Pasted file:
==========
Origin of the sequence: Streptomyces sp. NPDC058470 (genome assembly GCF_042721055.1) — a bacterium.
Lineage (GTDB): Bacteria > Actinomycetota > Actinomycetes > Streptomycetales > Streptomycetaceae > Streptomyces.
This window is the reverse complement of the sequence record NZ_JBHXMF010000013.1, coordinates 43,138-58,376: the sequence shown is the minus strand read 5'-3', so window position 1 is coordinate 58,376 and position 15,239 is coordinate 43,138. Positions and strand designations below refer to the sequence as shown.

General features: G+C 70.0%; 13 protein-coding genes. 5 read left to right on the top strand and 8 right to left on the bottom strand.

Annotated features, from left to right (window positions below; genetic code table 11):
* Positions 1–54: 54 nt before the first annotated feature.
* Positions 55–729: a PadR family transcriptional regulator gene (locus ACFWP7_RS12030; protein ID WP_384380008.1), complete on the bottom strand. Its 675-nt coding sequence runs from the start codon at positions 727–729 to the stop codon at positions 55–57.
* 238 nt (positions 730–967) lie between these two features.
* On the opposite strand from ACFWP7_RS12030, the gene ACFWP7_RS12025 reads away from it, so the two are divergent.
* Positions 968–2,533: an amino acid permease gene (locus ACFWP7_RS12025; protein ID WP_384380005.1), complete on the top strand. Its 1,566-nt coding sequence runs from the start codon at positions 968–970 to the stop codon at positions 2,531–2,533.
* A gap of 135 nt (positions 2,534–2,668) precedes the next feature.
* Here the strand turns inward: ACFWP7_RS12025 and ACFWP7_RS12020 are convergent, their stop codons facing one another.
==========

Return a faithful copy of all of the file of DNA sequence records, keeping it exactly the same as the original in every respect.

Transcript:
Origin of the sequence: Streptomyces sp. NPDC058470 (genome assembly GCF_042721055.1) — a bacterium.
Lineage (GTDB): Bacteria > Actinomycetota > Actinomycetes > Streptomycetales > Streptomycetaceae > Streptomyces.
This window is the reverse complement of the sequence record NZ_JBHXMF010000013.1, coordinates 43,138-58,376: the sequence shown is the minus strand read 5'-3', so window position 1 is coordinate 58,376 and position 15,239 is coordinate 43,138. Positions and strand designations below refer to the sequence as shown.

General features: G+C 70.0%; 13 protein-coding genes. 5 read left to right on the top strand and 8 right to left on the bottom strand.

Annotated features, from left to right (window positions below; genetic code table 11):
* Positions 1–54: 54 nt before the first annotated feature.
* Positions 55–729: a PadR family transcriptional regulator gene (locus ACFWP7_RS12030; protein ID WP_384380008.1), complete on the bottom strand. Its 675-nt coding sequence runs from the start codon at positions 727–729 to the stop codon at positions 55–57.
* 238 nt (positions 730–967) lie between these two features.
* On the opposite strand from ACFWP7_RS12030, the gene ACFWP7_RS12025 reads away from it, so the two are divergent.
* Positions 968–2,533: an amino acid permease gene (locus ACFWP7_RS12025; protein ID WP_384380005.1), complete on the top strand. Its 1,566-nt coding sequence runs from the start codon at positions 968–970 to the stop codon at positions 2,531–2,533.
* A gap of 135 nt (positions 2,534–2,668) precedes the next feature.
* Here the strand turns inward: ACFWP7_RS12025 and ACFWP7_RS12020 are convergent, their stop codons facing one another.